For years, Chuck told me I’d be a mess about my 50th birthday. And I always laughed at him. I’ve never had an issue with a number or a wrinkle, so why would my 50th be any different? Friday, November 13th, I turn 50-years-old and the last few weeks I’ve been wrestling with a lot of emotions. “I told you so,” Chuck joked when he saw me in tears, albeit he knows it’s not about the number. Maybe he was psychic with the timing of it all, though. Today, Friday, November 13th is my birthday. The big 5-0. A half-century.
The last couple months I’ve found letting go gets easier as I age, especially when I find it brings in joy. Some of the things I’ve worked hard at doing was letting go of things that long expired – hurt feelings, resentments, jealousy, guilt, pride, what-ifs, and even the physical junk like old paperwork, clothing, and this and that’s that I just don’t need. I mean, I don’t need 6 saucepans, 10 frying pans, 12 spatulas, or 24 coffee cups. I went through old costume jewelry and socks that didn’t have matches and purged. The one thing I’m having a hard time ditching is this overall feeling that I’ve not accomplished everything I want to. Not wanted to, but still want to. It’s not imposter syndrome which I know a lot of people have. For those that don’t know what that it is it’s a psychological pattern in which an individual doubts their accomplishments or talents and has a persistent internalized fear of being exposed as a “fraud”. Instead, I just feel like I’m overly busy, spinning even, but accomplishing absolutely nothing. I would tell my own kids and clients to write down all they have accomplished to see that it’s lies they are telling themselves. Yup.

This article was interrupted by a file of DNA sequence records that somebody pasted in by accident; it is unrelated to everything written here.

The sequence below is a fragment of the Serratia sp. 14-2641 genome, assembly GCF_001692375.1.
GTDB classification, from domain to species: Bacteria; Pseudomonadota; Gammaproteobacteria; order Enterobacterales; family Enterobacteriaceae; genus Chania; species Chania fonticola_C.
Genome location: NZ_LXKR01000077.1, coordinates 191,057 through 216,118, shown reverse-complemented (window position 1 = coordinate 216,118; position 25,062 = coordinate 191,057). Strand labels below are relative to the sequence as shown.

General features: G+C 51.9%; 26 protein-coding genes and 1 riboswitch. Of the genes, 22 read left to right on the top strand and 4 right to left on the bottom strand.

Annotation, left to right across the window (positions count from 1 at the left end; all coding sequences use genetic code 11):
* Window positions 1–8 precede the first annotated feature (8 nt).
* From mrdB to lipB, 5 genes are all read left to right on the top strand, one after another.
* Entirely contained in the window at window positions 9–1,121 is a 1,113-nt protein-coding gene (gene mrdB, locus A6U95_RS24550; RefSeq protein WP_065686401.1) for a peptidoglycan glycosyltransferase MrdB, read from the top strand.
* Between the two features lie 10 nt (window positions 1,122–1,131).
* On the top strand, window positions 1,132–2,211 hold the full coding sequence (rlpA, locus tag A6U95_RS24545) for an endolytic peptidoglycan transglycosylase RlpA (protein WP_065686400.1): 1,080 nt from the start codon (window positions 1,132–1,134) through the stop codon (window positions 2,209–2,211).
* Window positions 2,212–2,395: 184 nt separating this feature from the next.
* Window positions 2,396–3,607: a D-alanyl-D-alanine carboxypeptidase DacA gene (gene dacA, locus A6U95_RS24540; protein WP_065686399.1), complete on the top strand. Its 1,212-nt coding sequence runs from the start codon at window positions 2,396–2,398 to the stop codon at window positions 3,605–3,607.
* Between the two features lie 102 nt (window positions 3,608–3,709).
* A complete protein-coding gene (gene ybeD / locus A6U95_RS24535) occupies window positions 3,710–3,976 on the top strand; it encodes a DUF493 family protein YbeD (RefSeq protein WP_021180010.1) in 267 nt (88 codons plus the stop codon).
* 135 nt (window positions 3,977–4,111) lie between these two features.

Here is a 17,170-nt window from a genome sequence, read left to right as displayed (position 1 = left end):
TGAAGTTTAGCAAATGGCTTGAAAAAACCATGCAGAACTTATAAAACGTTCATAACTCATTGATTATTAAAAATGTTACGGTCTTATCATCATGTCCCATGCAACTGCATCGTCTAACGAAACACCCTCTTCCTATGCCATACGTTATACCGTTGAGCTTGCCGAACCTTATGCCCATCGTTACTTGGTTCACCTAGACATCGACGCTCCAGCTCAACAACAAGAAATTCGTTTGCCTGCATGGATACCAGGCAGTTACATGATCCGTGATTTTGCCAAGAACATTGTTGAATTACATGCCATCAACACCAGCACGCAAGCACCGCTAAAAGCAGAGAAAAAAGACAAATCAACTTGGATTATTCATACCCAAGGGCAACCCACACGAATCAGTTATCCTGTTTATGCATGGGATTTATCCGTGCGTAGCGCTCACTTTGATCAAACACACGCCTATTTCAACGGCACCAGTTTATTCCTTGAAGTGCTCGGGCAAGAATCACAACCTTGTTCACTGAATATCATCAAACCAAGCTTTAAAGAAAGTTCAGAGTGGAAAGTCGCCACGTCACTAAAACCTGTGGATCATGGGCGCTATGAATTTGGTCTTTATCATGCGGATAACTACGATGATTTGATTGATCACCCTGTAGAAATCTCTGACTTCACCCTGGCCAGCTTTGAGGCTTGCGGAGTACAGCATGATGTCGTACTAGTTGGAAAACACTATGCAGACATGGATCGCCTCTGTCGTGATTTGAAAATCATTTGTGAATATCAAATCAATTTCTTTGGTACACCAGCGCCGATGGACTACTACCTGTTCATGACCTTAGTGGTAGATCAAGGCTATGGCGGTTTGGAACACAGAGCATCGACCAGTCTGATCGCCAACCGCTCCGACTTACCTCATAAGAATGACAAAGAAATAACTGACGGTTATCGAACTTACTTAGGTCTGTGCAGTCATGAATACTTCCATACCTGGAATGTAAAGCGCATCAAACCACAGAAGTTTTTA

I love to paint and draw, but I’m legit not good at it. My mom and my consistent minus in art class often reminded me of that. I love playing team sports – I try, at least. I love to cook and bake but would never ever want to do that for a living or critique. I love to sing. I love to write songs, but I promise I won’t be moving to Nashville any time soon. I love doing sessions for you all. Every time I end my day of sessions, I feel heaven kiss me on the top of the head. But what I really love to do is write.
I write best in angst – when I’m moody and in deep thought, which is a perpetual Scorpion trait (my poor family). What I really want to continue to do is write more books. I want to turn those books into screenplays. I once had a writer friend tell me not to write too much or I’d burn out and stop writing forever. I told her she must not know me. Writing is in my blood, my soul, and on my heart. I write for me. It’s rarely perfect. My sentence structure and grammar could be better refined, yet I write what’s etched in my heart; my fingers outline in morning, noon and night. Have you watched “The Queen’s Gambit”? If not, I highly recommend. I won’t spoil anything, but in the Netflix show, the main character sees the chess matches on the ceiling when she’s in bed. That’s how writing is for me. Instead of chess on the ceiling it’s me pulling out my phone and writing in the pasta aisle of the grocery store. Or pulling over to the shoulder of the road to find a scrap piece of paper and Sharpie, or jumping out of the shower to record a voice memo of some crazy book title. It’s scraps of paper filled with plot ideas, character names, and the stories they tell me. It’s wandering in the cemeteries and cobblestone streets listening to the whispers of the wind.
- What do your dreams look like?
- What do you know true today that you didn’t know a year ago?
- What do you need more of in your life?
- What are 10 things you love about yourself?
- If you couldn’t fail, what would you do?
I was born under a full moon, but today it’s a new moon. And just like the moons, we all go through our phases. There’s nothing wrong with becoming a better you; discovering more about yourself than ever before. When we are stuck, it’s a sign that something needs to change. For me it’s not about a number but a motivation and the reminder that tiny steps are still steps and inspiration is a guide to self-discovery.
“By the time we hit fifty, we have learned our hardest lessons. We have found out that only a few things are really important. We have learned to take life seriously, but never ourselves.”
I believe in you,